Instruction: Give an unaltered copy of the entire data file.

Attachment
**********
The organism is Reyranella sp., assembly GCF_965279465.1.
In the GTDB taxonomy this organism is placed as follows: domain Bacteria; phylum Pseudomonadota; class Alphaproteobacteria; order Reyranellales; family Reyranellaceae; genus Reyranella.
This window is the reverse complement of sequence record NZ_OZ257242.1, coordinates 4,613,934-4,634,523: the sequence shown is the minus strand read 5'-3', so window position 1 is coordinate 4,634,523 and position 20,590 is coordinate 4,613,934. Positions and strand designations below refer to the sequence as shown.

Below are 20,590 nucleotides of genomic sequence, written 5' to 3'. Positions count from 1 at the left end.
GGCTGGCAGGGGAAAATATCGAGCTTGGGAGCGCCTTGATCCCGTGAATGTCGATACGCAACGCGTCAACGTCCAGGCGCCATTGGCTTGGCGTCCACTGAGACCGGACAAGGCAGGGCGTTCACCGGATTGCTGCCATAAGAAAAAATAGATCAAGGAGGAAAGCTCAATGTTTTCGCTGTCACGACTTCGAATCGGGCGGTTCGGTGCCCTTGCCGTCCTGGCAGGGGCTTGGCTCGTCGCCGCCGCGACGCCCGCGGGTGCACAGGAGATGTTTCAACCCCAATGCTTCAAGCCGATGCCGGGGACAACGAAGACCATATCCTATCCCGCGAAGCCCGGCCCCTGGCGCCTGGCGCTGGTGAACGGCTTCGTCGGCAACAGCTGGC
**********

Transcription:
The organism is Reyranella sp., assembly GCF_965279465.1.
In the GTDB taxonomy this organism is placed as follows: domain Bacteria; phylum Pseudomonadota; class Alphaproteobacteria; order Reyranellales; family Reyranellaceae; genus Reyranella.
This window is the reverse complement of sequence record NZ_OZ257242.1, coordinates 4,613,934-4,634,523: the sequence shown is the minus strand read 5'-3', so window position 1 is coordinate 4,634,523 and position 20,590 is coordinate 4,613,934. Positions and strand designations below refer to the sequence as shown.

Below are 20,590 nucleotides of genomic sequence, written 5' to 3'. Positions count from 1 at the left end.
GGCTGGCAGGGGAAAATATCGAGCTTGGGAGCGCCTTGATCCCGTGAATGTCGATACGCAACGCGTCAACGTCCAGGCGCCATTGGCTTGGCGTCCACTGAGACCGGACAAGGCAGGGCGTTCACCGGATTGCTGCCATAAGAAAAAATAGATCAAGGAGGAAAGCTCAATGTTTTCGCTGTCACGACTTCGAATCGGGCGGTTCGGTGCCCTTGCCGTCCTGGCAGGGGCTTGGCTCGTCGCCGCCGCGACGCCCGCGGGTGCACAGGAGATGTTTCAACCCCAATGCTTCAAGCCGATGCCGGGGACAACGAAGACCATATCCTATCCCGCGAAGCCCGGCCCCTGGCGCCTGGCGCTGGTGAACGGCTTCGTCGGCAACAGCTGGC